Kraken does not charge fees on cryptocurrency deposits.

Trading fees are allocated on a maker/taker basis with a sliding scale for high-volume traders. New customers buying EOS on Kraken will get charge 16 basis points.

EOS withdrawals are subject to a 0.50 Eos Token fee.

Getting Started

Kraken users can place orders for EOS directly from the BTC-EOS market page. You can learn more in our Kraken review.


EOS on KuCoin
Source: KuCoin

Launched in August 2017, the Singaporean exchange KuCoin now has more than 4 million registered users and nearly $48 million in daily trading volume.

In late March, the KuCoin team announced their support for the EOS MainNet swap.


Deposits into your KuCoin account are free. Withdrawals of EOS incur a 0.50 Eos Token fee.

KuCoin charges a 0.1% fee on all trades which is deducted from your purchase.

Getting started

You can place your order directly from the EOS market in the KuCoin trading interface.

Exchanges that accept credit cards

Exchanges like Kraken or Binance are great ways to get a supply of EOS Tokens, but first, you will need to use another exchange to buy Bitcoins with a credit card.


Source: Abra

Abra is a digital wallet app for smartphones. With its innovative technology, Abra lets its users make peer-to-peer trades in 54 fiat currencies and 20 cryptocurrencies. EOS Tokens are even on that list, but there’s a catch.

When you fund an Abra wallet and buy cryptocurrencies, you are actually creating Litecoin smart contracts that represent your holdings. The wallet only supports two cryptocurrencies: Bitcoin and Litecoin.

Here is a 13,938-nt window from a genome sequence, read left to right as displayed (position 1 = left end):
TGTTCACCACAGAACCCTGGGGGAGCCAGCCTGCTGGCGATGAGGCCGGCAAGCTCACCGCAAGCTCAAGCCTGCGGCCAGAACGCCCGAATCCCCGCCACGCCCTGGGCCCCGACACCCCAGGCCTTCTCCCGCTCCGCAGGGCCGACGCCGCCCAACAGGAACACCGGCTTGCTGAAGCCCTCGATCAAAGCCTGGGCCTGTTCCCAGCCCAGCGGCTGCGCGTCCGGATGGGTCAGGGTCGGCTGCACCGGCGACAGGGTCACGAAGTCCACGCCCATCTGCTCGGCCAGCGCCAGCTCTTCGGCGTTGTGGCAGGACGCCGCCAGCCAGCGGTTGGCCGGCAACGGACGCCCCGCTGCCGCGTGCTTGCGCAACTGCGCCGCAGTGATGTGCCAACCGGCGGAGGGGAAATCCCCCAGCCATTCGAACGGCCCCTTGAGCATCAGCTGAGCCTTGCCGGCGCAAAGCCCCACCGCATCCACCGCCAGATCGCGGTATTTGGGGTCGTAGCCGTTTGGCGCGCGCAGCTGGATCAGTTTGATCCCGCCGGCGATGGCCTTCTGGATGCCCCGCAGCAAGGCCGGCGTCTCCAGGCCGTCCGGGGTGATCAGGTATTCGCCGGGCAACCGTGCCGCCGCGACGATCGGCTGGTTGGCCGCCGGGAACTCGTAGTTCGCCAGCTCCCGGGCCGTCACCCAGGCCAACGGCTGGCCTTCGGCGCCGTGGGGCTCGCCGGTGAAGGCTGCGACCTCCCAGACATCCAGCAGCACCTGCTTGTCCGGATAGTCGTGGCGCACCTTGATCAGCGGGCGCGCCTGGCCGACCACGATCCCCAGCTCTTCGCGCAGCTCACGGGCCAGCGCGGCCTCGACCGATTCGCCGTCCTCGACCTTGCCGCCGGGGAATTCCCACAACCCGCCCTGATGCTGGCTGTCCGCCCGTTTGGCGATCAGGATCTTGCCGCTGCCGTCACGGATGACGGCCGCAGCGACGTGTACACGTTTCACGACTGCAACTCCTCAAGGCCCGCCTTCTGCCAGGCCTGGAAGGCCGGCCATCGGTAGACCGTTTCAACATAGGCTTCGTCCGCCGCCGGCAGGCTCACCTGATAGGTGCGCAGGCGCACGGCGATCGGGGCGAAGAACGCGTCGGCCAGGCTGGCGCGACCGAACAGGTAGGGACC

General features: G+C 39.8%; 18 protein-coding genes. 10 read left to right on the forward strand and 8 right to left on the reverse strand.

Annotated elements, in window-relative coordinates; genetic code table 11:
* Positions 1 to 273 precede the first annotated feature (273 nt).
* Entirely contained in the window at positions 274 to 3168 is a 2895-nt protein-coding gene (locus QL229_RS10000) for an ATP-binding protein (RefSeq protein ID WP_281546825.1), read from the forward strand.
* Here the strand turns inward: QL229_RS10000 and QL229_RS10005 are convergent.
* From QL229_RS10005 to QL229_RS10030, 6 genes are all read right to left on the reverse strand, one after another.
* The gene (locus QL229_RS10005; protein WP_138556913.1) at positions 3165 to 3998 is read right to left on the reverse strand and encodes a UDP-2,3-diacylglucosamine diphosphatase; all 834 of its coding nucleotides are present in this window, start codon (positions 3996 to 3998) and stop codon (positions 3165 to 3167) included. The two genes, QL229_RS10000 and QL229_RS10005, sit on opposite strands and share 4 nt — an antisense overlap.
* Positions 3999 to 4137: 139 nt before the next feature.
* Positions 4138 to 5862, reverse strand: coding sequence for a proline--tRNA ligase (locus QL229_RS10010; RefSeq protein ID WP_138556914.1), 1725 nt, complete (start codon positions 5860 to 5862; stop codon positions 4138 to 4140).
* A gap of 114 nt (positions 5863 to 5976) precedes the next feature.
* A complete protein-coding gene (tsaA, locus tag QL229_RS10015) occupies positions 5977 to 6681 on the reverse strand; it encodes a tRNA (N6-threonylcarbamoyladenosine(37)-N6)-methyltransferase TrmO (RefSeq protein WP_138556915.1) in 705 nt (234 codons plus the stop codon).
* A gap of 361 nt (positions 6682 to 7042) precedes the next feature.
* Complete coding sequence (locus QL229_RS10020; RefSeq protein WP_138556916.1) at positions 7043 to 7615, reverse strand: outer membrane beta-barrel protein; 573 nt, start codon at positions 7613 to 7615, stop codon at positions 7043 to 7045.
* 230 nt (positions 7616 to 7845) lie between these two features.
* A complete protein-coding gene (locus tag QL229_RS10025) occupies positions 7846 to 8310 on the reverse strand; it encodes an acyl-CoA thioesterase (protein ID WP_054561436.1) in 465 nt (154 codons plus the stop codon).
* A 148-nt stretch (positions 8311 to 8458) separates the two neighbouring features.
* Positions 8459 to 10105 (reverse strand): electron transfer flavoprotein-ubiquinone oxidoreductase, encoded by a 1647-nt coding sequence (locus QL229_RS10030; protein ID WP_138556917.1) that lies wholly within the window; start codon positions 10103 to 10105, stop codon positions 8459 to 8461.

Anyone with a US-issued American Express Card can use the Abra app to buy Bitcoin and then transfer those coins to an exchange that trades in actual EOS Tokens.


Abra does not charge for deposits or withdrawals. Funding a deposit with an American Express Card, however, will incur a 4% “convenience fee” from AmEx.

Getting started

Simply download the Abra app to your iPhone or Android device. Abra does not have a verification process, so you can get started right away. Check out the Abra review to learn more.


EOS on Bitstamp
Source: Bitstamp

Bitstamp is another exchange that is integrating with the financial establishment. Based in Luxembourg, Bitstamp is the largest European crypto exchange by trading volume despite the fact that the exchange only lists five coins.

People living in more than 90 countries can use a credit card to fund their Bitstamp accounts.